Between rain storms, I’ve been cleaning my garden. With all the wind we’ve been having, it is a mess right now. Little twigs from my birch tree are constantly falling.
Recently I raked some of the twigs into a pile.
They reminded me of a fun, crazy twig wreath that I’d seen recently at my favorite nursery – a wreath that was way out of my budget.
So I decided to try making my own. And I found out that it’s easy.
Securing the Twigs
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I bundled handfuls of twigs together with wire and attached them to a wreath form – again using wire. I tried to space the bundles evenly around the wreath form.
I didn’t worry about concealing the wire. You’ll see why later.
I should have worn gloves. Between handling the twigs and bending the wire, my hands took a beating. I used a wire we had on hand, but in the future I’ll probably use this florist wire instead since it’s made specifically for floral projects.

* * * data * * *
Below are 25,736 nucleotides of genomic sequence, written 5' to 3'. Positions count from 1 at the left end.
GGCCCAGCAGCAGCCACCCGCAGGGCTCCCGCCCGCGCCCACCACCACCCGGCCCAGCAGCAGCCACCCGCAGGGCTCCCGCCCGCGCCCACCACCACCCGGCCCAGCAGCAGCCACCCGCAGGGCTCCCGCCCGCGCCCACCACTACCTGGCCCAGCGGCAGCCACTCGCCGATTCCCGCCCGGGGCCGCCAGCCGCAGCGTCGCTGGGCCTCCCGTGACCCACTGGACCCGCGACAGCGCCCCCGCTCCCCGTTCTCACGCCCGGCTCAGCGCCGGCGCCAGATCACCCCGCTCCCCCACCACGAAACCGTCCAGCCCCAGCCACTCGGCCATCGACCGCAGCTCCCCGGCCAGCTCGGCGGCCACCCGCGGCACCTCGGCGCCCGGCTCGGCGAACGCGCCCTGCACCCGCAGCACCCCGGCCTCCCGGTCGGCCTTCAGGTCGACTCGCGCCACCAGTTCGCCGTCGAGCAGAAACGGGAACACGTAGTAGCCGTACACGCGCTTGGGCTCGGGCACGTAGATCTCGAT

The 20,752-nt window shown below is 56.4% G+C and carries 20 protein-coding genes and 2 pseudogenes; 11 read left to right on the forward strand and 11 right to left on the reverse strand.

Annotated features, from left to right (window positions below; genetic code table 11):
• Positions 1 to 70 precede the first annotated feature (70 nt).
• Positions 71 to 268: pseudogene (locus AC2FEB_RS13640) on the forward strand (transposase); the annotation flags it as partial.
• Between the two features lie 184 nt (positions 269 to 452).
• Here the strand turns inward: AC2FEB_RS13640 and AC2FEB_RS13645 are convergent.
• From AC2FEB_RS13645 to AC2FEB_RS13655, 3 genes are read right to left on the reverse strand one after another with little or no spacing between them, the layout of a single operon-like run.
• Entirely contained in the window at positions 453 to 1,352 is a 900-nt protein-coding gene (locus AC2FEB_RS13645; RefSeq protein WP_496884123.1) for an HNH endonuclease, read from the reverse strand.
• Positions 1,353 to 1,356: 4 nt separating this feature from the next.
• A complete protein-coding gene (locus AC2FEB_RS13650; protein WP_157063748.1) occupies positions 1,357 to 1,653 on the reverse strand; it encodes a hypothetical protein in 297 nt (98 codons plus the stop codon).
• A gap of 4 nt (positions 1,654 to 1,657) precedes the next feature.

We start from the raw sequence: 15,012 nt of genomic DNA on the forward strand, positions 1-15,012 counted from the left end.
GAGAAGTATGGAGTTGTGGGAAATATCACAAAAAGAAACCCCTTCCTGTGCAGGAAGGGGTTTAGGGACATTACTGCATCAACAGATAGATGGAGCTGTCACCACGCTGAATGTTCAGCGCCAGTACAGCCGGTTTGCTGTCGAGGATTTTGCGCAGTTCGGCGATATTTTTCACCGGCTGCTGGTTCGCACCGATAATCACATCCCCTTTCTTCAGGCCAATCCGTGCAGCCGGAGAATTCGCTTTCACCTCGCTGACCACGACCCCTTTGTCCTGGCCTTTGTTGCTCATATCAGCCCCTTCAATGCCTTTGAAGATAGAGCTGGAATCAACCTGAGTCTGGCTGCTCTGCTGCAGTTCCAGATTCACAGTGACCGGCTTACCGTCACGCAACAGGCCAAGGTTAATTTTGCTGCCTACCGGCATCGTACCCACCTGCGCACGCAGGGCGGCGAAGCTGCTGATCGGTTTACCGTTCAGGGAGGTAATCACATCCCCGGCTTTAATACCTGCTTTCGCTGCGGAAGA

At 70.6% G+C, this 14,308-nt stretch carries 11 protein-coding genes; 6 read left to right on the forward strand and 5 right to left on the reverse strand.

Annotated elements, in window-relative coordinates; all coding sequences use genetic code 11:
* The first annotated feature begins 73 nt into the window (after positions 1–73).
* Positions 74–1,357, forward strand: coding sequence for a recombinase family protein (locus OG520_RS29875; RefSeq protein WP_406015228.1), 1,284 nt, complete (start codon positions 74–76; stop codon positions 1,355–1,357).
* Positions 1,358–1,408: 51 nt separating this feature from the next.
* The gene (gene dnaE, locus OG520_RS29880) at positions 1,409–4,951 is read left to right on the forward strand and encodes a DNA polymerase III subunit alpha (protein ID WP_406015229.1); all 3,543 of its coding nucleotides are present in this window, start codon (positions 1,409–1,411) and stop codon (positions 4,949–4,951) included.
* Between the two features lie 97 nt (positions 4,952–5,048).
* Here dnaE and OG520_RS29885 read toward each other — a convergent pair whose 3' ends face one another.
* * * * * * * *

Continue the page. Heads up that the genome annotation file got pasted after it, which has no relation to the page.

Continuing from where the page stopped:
Taming the Monster
I ended up with a monster. I loved it. But it was way too wide to hang on our door.
So I pruned it with garden shears. I didn’t want it to look too neat, so I tried not to prune it too evenly.
Now it would fit on the door. But the wires still needed to be concealed.
Concealing The Wires
The wreath I’d seen at the nursery had chartreuse preserved reindeer moss circling the center. So I would do the same.
I started out using greening pins but, for the amount of moss that I needed to attach, that got tedious very quicky. So I wound up using good old fashioned Elmer’s Glue to attach the moss to the wreath. It worked fine, and I’ve read that Elmer’s is biodegradable.
And since the wreath will hang in a protected area where it won’t get wet, the glue should hold.
My wreath looks just like the one I’d seen at the nursery.
I wasn’t sure if a dark twig wreath would look right against our charcoal colored door. But I like it.
I could add a few pieces of spring or Easter decor to the wreath. Or not. I kind of enjoy it the way it is.
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More On Twig Wreaths
With twig wreaths, the possibilities are endless. Now I want to try grapevines, pussywillows, and even bamboo.
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